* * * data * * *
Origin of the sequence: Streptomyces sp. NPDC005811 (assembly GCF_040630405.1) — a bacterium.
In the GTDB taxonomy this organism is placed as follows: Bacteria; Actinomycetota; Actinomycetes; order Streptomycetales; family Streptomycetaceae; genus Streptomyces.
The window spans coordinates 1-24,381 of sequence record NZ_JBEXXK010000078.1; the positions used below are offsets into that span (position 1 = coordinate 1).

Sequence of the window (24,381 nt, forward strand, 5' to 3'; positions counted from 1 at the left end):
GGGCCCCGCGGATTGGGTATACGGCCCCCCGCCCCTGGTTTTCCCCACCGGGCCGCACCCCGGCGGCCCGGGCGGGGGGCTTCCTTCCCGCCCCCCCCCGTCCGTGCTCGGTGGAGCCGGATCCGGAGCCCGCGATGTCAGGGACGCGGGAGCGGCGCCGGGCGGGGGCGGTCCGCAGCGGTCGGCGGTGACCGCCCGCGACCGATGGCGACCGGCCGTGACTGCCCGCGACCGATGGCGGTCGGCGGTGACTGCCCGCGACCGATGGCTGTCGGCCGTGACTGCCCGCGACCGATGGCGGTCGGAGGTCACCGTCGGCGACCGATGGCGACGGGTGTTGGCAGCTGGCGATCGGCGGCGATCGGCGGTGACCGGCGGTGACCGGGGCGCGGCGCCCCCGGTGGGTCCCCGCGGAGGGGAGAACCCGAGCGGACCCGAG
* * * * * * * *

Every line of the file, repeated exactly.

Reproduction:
Origin of the sequence: Streptomyces sp. NPDC005811 (assembly GCF_040630405.1) — a bacterium.
In the GTDB taxonomy this organism is placed as follows: Bacteria; Actinomycetota; Actinomycetes; order Streptomycetales; family Streptomycetaceae; genus Streptomyces.
The window spans coordinates 1-24,381 of sequence record NZ_JBEXXK010000078.1; the positions used below are offsets into that span (position 1 = coordinate 1).

Sequence of the window (24,381 nt, forward strand, 5' to 3'; positions counted from 1 at the left end):
GGGCCCCGCGGATTGGGTATACGGCCCCCCGCCCCTGGTTTTCCCCACCGGGCCGCACCCCGGCGGCCCGGGCGGGGGGCTTCCTTCCCGCCCCCCCCCGTCCGTGCTCGGTGGAGCCGGATCCGGAGCCCGCGATGTCAGGGACGCGGGAGCGGCGCCGGGCGGGGGCGGTCCGCAGCGGTCGGCGGTGACCGCCCGCGACCGATGGCGACCGGCCGTGACTGCCCGCGACCGATGGCGGTCGGCGGTGACTGCCCGCGACCGATGGCTGTCGGCCGTGACTGCCCGCGACCGATGGCGGTCGGAGGTCACCGTCGGCGACCGATGGCGACGGGTGTTGGCAGCTGGCGATCGGCGGCGATCGGCGGTGACCGGCGGTGACCGGGGCGCGGCGCCCCCGGTGGGTCCCCGCGGAGGGGAGAACCCGAGCGGACCCGAG